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Keying Apparatus - Unknown Manufacturer, High Voltage, circa 1913 Reg. No: ST 015476
- High voltage keying apparatus with morse key and keying relay.
The keying relay (ST 15476.1) works in combination with a morse key (ST 15476.2) to switch the power on and off to a spark transmitter. It is used to isolate the morse key from the high voltages and current involved in driving the spark transmitter. The wide gaps of the relay are sufficient to break the high voltages.
When the morse key is in its open position, the rear contacts connect to the top coils of the relay via the globe. When the key is pressed, the bottom coils are actuated pulling the contacts closed.
Designed in 1913 by John Graeme Balsillie, at the time, a wireless adviser to Commonwealth Government. The instrument was used at Commonwealth land stations.
- Relay consists of four coils mounted between two plates; two on a base plate. Four brass pillars on base support a top plate carrying two pairs of sliding contacts and two pairs of butting contacts. The two upper coils are mounted on the underneath of the top plate.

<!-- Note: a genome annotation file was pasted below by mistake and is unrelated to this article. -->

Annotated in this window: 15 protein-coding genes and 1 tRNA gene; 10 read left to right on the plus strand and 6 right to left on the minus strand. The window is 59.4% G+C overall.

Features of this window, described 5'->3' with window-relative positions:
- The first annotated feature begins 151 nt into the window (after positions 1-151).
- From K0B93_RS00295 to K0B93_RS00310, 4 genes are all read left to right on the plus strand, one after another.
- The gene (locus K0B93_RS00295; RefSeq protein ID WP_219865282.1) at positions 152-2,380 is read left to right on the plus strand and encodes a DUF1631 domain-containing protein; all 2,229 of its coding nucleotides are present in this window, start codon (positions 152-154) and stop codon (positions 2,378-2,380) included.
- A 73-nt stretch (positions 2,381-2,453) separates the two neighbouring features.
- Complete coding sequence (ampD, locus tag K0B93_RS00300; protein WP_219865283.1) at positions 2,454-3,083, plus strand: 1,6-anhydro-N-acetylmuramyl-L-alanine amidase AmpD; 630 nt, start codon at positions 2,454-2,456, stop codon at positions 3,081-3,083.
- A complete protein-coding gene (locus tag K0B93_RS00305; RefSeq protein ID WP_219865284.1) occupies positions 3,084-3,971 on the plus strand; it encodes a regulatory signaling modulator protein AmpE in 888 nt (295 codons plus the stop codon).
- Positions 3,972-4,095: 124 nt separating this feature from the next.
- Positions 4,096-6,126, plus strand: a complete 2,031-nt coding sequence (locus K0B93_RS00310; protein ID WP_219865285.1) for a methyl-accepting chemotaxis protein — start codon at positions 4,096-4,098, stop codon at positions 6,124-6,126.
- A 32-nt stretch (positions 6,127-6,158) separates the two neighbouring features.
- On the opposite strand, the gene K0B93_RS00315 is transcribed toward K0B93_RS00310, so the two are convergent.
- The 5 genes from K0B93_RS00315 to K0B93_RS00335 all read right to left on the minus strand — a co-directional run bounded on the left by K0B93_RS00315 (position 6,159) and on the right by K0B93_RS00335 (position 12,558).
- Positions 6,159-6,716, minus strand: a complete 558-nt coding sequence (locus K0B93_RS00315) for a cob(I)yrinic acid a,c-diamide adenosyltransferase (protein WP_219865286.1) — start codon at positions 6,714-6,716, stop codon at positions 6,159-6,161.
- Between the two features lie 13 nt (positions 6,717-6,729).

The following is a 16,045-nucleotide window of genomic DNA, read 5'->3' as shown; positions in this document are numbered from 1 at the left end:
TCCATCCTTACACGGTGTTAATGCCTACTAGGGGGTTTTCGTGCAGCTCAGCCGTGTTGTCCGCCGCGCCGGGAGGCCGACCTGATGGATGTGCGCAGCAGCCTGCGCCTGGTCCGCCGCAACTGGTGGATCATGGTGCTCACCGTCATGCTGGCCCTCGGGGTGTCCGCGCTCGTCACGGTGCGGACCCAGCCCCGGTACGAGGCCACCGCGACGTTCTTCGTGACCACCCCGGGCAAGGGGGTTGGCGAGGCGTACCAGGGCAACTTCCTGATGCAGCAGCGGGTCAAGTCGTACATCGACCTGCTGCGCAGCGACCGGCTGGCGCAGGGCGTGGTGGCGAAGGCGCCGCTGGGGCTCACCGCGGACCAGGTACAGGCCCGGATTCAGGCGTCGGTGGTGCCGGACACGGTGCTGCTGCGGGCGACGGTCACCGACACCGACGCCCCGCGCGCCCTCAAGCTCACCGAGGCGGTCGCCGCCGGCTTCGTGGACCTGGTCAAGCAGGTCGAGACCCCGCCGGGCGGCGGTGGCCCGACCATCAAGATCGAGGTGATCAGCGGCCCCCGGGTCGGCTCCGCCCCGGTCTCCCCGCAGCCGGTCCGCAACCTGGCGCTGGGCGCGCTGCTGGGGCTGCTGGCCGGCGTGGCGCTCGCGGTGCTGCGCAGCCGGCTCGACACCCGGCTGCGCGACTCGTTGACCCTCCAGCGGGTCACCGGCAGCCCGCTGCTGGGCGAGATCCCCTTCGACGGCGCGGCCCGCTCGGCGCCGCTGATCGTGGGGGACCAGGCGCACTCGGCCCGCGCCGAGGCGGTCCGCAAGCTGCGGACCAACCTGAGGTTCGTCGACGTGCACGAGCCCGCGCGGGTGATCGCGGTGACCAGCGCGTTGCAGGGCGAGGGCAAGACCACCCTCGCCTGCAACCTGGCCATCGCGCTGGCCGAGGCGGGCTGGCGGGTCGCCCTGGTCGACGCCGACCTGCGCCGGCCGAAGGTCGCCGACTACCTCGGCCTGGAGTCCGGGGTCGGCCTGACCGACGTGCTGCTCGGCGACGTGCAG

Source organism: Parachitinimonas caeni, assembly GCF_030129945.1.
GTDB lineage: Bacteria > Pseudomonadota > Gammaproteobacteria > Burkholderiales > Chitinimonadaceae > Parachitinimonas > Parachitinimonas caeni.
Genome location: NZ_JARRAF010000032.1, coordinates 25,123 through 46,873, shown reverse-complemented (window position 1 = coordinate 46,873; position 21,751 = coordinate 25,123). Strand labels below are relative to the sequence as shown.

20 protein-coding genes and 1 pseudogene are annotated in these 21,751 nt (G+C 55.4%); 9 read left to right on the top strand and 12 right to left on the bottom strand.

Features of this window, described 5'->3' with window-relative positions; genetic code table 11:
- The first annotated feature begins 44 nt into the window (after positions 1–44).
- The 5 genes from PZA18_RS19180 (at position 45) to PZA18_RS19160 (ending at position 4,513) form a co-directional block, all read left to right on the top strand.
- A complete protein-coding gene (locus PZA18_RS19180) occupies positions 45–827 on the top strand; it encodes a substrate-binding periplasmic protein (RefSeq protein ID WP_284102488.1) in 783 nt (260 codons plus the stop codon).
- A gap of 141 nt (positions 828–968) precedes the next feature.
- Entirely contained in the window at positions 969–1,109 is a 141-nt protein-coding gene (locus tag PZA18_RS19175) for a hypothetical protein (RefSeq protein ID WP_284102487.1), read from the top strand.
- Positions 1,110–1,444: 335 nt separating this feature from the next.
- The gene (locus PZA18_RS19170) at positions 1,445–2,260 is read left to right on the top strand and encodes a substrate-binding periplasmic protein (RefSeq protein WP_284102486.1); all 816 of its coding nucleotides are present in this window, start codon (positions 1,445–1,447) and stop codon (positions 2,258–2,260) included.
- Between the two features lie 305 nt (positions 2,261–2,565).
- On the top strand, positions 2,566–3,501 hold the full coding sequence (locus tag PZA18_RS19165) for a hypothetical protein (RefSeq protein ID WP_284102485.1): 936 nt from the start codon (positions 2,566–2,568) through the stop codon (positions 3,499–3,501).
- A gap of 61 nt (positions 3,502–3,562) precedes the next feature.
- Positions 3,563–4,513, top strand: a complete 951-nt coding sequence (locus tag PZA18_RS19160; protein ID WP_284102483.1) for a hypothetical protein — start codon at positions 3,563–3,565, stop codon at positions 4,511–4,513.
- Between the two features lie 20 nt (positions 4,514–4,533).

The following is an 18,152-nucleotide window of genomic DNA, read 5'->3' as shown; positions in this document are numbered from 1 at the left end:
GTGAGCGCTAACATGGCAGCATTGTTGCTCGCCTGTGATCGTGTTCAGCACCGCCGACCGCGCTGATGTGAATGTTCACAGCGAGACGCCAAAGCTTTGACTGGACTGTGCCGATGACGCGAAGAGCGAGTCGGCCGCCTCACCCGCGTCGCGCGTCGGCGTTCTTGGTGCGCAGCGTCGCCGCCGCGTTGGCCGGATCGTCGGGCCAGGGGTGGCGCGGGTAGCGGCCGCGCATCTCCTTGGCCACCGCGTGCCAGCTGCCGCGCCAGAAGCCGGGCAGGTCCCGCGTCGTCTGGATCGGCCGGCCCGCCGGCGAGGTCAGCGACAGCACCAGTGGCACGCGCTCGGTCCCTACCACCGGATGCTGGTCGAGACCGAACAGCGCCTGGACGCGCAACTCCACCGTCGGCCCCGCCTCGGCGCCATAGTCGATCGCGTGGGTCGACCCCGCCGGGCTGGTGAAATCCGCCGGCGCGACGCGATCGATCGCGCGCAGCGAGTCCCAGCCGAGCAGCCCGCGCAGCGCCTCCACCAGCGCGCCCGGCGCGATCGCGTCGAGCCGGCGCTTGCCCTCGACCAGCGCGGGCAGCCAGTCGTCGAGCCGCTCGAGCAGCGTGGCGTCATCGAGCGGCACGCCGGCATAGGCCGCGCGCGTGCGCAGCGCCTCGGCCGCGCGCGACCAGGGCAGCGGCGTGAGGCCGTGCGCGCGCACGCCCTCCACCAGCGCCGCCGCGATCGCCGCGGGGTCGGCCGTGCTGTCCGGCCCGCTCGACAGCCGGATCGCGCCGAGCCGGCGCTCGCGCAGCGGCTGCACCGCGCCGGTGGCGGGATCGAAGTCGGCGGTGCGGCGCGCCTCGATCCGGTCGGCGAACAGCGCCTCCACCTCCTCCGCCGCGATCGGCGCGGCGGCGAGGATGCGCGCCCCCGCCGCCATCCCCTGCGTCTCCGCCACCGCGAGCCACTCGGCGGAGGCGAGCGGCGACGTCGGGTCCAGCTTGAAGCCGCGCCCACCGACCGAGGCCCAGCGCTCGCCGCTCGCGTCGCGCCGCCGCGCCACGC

Morse key, brass, on brown wooden base, also carrying a swich, a bayonet contact fitted with a carbon filament lamp and three terminals.
- Acquisition Information:
- Donation from Australia: Post Master General's Department (PMG) Wireless Branch, 1925
|Dimensions:||145 mm (Height), 160 mm (Width), 160 mm (Length)|
|Tagged with:||morse keys, telegraph equipment, radio transmitting equipment|
|Themes this item is part of:||Information & Communication Collection|
On each of the top coils: D
On each of the bottom coils: E
On the contact bridging straps: L M
Switch: ON OFF
Lamp bulb: (GE logo)
Paper label on bulb: 16 c / EDISON / 220
|Manufacturer:||Shaw Wireless Works, Randwick, New South Wales, Australia, circa 1913|